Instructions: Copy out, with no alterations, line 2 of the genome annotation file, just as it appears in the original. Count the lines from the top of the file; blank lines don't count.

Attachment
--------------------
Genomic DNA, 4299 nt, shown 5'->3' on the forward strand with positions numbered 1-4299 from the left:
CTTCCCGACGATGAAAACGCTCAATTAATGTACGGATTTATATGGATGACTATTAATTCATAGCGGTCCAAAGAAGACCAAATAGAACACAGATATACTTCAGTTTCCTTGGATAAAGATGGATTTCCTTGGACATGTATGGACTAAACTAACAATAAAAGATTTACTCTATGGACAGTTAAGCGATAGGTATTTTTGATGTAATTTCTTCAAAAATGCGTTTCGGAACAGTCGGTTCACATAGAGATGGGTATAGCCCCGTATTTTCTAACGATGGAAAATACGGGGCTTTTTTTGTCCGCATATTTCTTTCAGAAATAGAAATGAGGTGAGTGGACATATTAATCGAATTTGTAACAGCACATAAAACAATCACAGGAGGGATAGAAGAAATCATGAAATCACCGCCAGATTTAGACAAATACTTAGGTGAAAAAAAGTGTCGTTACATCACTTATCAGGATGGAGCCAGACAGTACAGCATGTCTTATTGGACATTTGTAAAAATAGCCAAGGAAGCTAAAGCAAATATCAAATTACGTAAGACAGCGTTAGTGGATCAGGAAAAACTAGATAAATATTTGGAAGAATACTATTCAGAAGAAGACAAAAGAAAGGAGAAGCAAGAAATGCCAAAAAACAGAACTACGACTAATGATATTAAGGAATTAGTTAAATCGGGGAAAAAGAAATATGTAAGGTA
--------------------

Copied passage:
CTTCCCGACGATGAAAACGCTCAATTAATGTACGGATTTATATGGATGACTATTAATTCATAGCGGTCCAAAGAAGACCAAATAGAACACAGATATACTTCAGTTTCCTTGGATAAAGATGGATTTCCTTGGACATGTATGGACTAAACTAACAATAAAAGATTTACTCTATGGACAGTTAAGCGATAGGTATTTTTGATGTAATTTCTTCAAAAATGCGTTTCGGAACAGTCGGTTCACATAGAGATGGGTATAGCCCCGTATTTTCTAACGATGGAAAATACGGGGCTTTTTTTGTCCGCATATTTCTTTCAGAAATAGAAATGAGGTGAGTGGACATATTAATCGAATTTGTAACAGCACATAAAACAATCACAGGAGGGATAGAAGAAATCATGAAATCACCGCCAGATTTAGACAAATACTTAGGTGAAAAAAAGTGTCGTTACATCACTTATCAGGATGGAGCCAGACAGTACAGCATGTCTTATTGGACATTTGTAAAAATAGCCAAGGAAGCTAAAGCAAATATCAAATTACGTAAGACAGCGTTAGTGGATCAGGAAAAACTAGATAAATATTTGGAAGAATACTATTCAGAAGAAGACAAAAGAAAGGAGAAGCAAGAAATGCCAAAAAACAGAACTACGACTAATGATATTAAGGAATTAGTTAAATCGGGGAAAAAGAAATATGTAAGGTA